Following a general announcement in February 2012 by the then Attorney-General, the Hon Nicola Roxon MP, the ALRC received Terms of Reference on 12 March 2012 for an Inquiry into Commonwealth legal barriers to older persons participating in the workforce or other productive work.

Under the Terms of Reference, the ALRC was asked to identify any barriers in Commonwealth laws and propose reforms to address them, including in the areas of social security, superannuation, insurance, compensation and employment. The Terms of Reference are at Appendix C.

ALRC President, Professor Rosalind Croucher, was the lead Commissioner and on 7 February 2012, the Attorney-General announced the appointment of the Hon Susan Ryan AO, Age Discrimination Commissioner, as a part-time Commissioner for this Inquiry.

This Inquiry forms part of the Australian Government response to population ageing and the Government’s overarching objective to encourage longer workforce participation by mature aged people (defined as people aged over 45 years).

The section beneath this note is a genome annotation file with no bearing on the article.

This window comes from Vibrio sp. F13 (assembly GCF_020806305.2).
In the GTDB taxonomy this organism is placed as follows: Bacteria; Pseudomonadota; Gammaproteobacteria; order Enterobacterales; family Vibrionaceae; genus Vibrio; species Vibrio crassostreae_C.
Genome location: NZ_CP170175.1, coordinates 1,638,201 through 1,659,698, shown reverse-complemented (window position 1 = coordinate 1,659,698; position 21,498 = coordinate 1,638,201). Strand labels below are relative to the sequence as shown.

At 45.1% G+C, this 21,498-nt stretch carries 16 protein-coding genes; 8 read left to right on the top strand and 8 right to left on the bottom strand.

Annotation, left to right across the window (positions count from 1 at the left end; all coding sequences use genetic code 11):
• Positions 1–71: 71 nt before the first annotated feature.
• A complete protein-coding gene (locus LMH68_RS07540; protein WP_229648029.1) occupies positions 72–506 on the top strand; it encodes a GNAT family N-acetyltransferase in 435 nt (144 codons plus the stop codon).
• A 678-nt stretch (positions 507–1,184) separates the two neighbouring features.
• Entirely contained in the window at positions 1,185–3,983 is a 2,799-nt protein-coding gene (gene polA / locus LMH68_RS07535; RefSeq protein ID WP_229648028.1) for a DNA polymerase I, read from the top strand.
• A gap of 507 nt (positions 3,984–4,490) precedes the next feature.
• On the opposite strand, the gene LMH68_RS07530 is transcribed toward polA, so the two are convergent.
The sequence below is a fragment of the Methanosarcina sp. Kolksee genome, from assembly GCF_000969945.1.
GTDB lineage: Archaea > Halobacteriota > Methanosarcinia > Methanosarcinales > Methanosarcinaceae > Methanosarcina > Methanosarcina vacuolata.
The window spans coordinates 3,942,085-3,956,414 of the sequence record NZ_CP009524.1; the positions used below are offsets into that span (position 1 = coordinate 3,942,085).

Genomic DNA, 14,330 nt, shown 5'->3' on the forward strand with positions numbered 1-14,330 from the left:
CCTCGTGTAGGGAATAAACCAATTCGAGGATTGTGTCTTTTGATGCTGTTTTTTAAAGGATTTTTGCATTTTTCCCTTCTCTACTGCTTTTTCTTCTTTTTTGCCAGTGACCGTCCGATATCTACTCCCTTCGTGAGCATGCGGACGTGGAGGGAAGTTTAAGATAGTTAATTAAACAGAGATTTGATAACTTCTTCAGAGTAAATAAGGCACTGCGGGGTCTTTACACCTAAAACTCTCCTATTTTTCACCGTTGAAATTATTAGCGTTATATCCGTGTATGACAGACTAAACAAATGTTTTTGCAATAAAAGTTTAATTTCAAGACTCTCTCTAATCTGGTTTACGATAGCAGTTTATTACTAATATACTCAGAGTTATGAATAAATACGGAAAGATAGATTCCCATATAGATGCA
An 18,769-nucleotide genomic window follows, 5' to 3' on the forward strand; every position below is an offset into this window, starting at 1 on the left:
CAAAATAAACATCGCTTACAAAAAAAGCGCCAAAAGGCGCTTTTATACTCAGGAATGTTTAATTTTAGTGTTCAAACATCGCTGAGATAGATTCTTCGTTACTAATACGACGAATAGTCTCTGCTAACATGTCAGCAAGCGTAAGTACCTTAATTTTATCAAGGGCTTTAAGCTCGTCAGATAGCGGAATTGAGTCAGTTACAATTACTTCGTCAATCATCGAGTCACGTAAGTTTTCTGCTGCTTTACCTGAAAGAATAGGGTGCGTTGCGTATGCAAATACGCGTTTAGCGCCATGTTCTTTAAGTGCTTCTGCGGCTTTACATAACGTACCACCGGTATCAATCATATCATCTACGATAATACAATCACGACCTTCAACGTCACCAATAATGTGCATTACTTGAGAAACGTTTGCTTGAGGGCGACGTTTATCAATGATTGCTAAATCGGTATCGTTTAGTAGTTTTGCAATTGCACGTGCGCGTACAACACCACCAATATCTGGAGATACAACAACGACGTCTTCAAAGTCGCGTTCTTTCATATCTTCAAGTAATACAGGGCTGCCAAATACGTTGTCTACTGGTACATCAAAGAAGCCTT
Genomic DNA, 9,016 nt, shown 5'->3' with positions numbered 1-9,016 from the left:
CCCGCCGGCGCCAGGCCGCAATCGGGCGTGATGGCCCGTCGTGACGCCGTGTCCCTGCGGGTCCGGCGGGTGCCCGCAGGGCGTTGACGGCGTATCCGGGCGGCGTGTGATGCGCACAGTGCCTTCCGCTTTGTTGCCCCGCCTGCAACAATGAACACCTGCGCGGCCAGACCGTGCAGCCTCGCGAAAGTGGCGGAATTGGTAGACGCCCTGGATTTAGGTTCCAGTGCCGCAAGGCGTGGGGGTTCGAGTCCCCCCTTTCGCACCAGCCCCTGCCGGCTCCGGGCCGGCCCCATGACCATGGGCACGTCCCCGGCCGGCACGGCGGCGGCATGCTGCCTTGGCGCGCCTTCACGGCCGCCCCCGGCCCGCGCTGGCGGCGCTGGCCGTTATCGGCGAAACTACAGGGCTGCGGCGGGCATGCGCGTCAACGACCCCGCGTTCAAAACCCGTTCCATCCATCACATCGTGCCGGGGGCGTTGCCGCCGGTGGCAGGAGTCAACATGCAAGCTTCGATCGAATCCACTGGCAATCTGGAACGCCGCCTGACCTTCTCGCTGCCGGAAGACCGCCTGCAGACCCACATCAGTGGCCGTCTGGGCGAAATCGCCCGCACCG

On 1 May 2012, the ALRC released an Issues Paper, Grey Areas—Age Barriers to Work in Commonwealth Laws (IP 41) and on 2 October 2012 released a Discussion Paper, Grey Areas—Age Barriers to Work in Commonwealth Laws (DP 78). The ALRC also produced a short summary of the Discussion Paper to provide quick access to the ALRC’s thinking, framing principles and key proposals.

Over the course of the Inquiry, the ALRC conducted 101 consultations in Adelaide, Canberra, Melbourne, Brisbane, Tasmania and Sydney and received 101 submissions. The ALRC convened an Advisory Committee that met twice during the Inquiry, on 9 August 2012 and 6 December 2012. A full list of Advisory Committee Members and Expert Readers can be found at Appendix D. The ALRC produced six Inquiry e-newsletters and produced two podcasts, as part of the ALRC’s online communication strategy. At the completion of the Inquiry, the ALRC also produced community fact sheets, outlining the key recommendations in the report that specifically concerned people with disability, Indigenous people and people from culturally and linguistically diverse backgrounds.

The ALRC Report, Access All Ages—Older Workers and Commonwealth Laws(ALRC Report 120) was tabled on 30 May 2013 following a launch at Parliament House by the Attorney-General, the Hon Mark Dreyfus QC MP. Also attending were the Hon Bill Shorten MP, at that time Minister for Employment and Workplace Relations and Financial Services and Superannuation, and the Hon Mark Butler MP, at that time Minister for Mental Health and Ageing, Minister for Social Inclusion, Minister Assisting the Prime Minister on Mental Health Reform, and Minister for Housing and Homelessness.